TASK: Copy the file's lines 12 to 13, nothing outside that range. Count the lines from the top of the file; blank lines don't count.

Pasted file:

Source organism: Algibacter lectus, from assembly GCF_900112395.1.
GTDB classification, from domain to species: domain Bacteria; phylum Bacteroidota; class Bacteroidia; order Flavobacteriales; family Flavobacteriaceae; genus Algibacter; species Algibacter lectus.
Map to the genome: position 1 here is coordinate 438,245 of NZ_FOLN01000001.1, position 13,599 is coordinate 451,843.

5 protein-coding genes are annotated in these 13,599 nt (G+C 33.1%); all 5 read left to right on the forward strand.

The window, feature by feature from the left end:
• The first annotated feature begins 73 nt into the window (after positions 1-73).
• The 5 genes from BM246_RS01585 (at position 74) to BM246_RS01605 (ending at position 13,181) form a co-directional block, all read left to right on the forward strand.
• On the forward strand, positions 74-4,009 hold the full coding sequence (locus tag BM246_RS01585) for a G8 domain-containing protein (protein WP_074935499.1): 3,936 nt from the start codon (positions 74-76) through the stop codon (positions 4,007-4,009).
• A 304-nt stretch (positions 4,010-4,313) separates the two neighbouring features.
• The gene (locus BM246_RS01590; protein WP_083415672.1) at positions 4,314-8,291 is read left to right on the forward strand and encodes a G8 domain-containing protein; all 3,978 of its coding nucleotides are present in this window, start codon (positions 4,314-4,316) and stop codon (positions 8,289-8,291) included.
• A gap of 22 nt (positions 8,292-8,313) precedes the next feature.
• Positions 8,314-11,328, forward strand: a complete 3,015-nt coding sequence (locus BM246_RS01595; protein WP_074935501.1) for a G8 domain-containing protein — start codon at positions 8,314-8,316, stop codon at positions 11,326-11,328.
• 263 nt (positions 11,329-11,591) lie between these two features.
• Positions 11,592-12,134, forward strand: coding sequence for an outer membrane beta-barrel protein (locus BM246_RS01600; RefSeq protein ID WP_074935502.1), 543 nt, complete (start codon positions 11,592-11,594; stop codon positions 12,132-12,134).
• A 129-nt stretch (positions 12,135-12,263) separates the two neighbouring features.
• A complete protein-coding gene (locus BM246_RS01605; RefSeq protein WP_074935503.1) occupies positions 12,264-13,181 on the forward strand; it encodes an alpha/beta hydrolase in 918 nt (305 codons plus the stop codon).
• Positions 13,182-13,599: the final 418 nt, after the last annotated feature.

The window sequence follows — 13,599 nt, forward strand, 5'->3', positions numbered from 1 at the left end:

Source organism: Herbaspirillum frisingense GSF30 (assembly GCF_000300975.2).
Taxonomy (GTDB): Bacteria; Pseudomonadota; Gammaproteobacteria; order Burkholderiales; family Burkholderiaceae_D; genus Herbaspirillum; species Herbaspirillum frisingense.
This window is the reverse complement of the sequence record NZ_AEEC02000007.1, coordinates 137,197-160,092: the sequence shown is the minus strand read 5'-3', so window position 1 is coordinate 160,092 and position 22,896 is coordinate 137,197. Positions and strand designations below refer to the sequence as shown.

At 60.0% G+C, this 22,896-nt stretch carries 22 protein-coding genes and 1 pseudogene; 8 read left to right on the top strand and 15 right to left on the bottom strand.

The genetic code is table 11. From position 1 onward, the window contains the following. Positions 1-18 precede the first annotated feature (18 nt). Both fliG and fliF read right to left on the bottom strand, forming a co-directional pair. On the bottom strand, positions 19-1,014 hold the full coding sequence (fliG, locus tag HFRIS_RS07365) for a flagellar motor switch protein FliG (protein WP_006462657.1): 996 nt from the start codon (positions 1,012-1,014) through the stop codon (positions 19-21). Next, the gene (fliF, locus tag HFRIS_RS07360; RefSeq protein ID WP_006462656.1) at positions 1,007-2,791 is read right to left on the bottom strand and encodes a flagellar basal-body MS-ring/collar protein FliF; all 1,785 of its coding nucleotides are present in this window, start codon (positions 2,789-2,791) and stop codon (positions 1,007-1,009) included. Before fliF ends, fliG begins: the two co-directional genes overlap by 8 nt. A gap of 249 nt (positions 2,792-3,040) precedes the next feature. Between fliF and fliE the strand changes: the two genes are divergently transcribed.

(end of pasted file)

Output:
• Positions 8,314-11,328, forward strand: a complete 3,015-nt coding sequence (locus BM246_RS01595; protein WP_074935501.1) for a G8 domain-containing protein — start codon at positions 8,314-8,316, stop codon at positions 11,326-11,328.
• 263 nt (positions 11,329-11,591) lie between these two features.